But I Wouldn’t Want to Die There

(Critical Survey of Contemporary Fiction)

The terrors and delights of New York City are described in memorable detail in this novel, which charts Jenny Cain’s investigation of a good friend’s murder in the city. Jenny is a former foundation director from New England, and when an ambiguous answering-machine message from a friend is followed by that friend’s apparently random murder, Jenny agrees to step temporarily into her friend’s position in a New York philanthropic foundation to find out what happened to her.

Her investigations bring her into contact with the New York mythic types: cabdrivers, doormen, obsessed wealthy philanthropists, elderly eccentrics, street toughs. Her own story is also a compelling thread in the action. Her strong attraction to the city is balanced by her fear of it, and she must decide whether or not she wants to relocate permanently to New York—a decision complicated by her husband’s dislike of the city.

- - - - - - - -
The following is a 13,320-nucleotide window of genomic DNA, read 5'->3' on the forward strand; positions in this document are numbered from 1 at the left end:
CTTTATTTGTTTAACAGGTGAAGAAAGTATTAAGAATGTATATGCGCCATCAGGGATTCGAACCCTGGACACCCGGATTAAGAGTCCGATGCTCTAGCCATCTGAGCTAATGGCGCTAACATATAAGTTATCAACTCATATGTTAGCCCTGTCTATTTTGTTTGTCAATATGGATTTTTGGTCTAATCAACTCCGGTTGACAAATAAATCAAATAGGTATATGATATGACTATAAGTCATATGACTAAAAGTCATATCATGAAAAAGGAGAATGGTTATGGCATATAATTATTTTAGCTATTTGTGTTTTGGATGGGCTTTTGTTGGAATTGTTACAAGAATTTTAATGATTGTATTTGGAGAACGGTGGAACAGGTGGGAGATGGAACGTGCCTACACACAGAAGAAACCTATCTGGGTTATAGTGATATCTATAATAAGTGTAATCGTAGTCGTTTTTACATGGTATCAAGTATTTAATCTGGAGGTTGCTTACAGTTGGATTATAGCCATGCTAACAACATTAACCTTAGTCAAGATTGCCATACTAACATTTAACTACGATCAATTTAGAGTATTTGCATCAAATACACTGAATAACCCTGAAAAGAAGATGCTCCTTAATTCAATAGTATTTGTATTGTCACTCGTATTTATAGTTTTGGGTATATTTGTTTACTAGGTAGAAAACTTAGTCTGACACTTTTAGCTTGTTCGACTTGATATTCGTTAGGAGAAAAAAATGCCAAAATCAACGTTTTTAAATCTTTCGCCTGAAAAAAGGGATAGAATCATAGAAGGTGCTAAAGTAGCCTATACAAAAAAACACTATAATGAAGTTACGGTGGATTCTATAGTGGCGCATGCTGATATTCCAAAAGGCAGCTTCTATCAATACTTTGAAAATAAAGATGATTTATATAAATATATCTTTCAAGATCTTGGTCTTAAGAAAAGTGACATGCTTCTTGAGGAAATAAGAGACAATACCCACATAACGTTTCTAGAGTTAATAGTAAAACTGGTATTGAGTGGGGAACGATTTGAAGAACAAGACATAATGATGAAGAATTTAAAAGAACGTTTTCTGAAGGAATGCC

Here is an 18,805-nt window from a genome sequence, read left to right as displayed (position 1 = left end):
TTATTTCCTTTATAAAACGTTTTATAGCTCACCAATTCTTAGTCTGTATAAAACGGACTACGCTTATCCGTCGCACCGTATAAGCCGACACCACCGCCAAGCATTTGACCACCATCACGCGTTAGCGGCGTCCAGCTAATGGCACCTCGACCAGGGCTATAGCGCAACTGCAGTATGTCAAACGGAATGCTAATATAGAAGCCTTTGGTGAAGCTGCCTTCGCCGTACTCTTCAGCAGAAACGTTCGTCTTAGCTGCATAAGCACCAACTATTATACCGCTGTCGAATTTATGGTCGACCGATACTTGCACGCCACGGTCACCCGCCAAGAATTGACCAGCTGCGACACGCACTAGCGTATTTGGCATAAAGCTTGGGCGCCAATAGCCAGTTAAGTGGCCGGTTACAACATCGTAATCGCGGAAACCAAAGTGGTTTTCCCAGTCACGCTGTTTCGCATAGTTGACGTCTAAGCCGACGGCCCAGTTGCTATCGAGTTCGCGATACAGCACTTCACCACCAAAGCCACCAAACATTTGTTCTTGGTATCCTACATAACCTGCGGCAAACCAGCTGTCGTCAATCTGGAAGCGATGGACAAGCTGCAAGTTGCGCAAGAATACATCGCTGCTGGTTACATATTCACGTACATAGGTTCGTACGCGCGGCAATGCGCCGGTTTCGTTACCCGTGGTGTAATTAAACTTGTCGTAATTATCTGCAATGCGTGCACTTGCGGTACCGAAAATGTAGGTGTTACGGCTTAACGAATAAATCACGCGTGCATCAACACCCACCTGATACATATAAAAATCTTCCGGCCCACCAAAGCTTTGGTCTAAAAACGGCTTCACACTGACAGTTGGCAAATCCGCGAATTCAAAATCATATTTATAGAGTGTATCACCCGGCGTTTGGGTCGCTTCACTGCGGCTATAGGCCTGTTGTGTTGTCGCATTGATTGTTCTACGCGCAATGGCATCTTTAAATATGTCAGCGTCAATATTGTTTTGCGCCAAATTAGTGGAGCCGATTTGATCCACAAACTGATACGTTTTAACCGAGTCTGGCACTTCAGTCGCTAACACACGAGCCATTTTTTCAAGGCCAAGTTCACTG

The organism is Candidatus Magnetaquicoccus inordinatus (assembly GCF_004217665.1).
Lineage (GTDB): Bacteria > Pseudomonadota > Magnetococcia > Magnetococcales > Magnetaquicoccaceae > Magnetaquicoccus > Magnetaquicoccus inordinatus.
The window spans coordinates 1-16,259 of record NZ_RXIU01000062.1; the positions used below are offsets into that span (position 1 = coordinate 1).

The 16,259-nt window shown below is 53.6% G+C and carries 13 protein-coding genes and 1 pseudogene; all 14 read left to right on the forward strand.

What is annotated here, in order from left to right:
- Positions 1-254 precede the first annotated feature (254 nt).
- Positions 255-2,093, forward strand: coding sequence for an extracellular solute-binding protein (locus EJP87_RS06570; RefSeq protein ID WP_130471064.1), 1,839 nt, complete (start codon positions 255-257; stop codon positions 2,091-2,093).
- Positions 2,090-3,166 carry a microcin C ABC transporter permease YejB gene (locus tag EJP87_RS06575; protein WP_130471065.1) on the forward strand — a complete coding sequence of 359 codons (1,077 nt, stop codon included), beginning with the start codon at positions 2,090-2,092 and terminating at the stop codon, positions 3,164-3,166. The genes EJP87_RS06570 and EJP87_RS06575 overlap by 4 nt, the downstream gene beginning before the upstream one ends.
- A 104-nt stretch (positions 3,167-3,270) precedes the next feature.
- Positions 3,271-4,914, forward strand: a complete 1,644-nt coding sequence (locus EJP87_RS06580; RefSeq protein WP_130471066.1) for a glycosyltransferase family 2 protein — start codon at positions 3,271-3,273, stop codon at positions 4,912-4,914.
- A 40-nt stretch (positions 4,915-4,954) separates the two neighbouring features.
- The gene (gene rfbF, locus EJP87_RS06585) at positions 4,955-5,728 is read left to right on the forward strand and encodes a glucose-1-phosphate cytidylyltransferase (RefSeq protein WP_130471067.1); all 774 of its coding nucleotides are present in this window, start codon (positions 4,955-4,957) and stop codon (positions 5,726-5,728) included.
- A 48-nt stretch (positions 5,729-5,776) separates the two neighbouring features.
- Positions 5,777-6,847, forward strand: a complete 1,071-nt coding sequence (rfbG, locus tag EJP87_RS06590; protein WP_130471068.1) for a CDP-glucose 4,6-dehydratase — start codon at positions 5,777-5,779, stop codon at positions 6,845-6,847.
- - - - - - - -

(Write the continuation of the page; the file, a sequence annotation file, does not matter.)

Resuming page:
Nancy Pickard’s Jenny Cain stories, like those about V.I. Warshawski (by Sara Paretsky) and Kinsey Millhone (by Sue Grafton), contain separate investigations but also form a part of a saga of female self-definition that extends over the entire series. If the end of BUT I WOULDN’T WANT TO DIE THERE is not quite satisfying—the concluding action seems to have been lugged in because it was time for the story to end—the reader will not be seriously disappointed, because the myth of New York has been so thoroughly and delightfully explored, and because the experience has believably become a part of Jenny Cain’s ongoing development.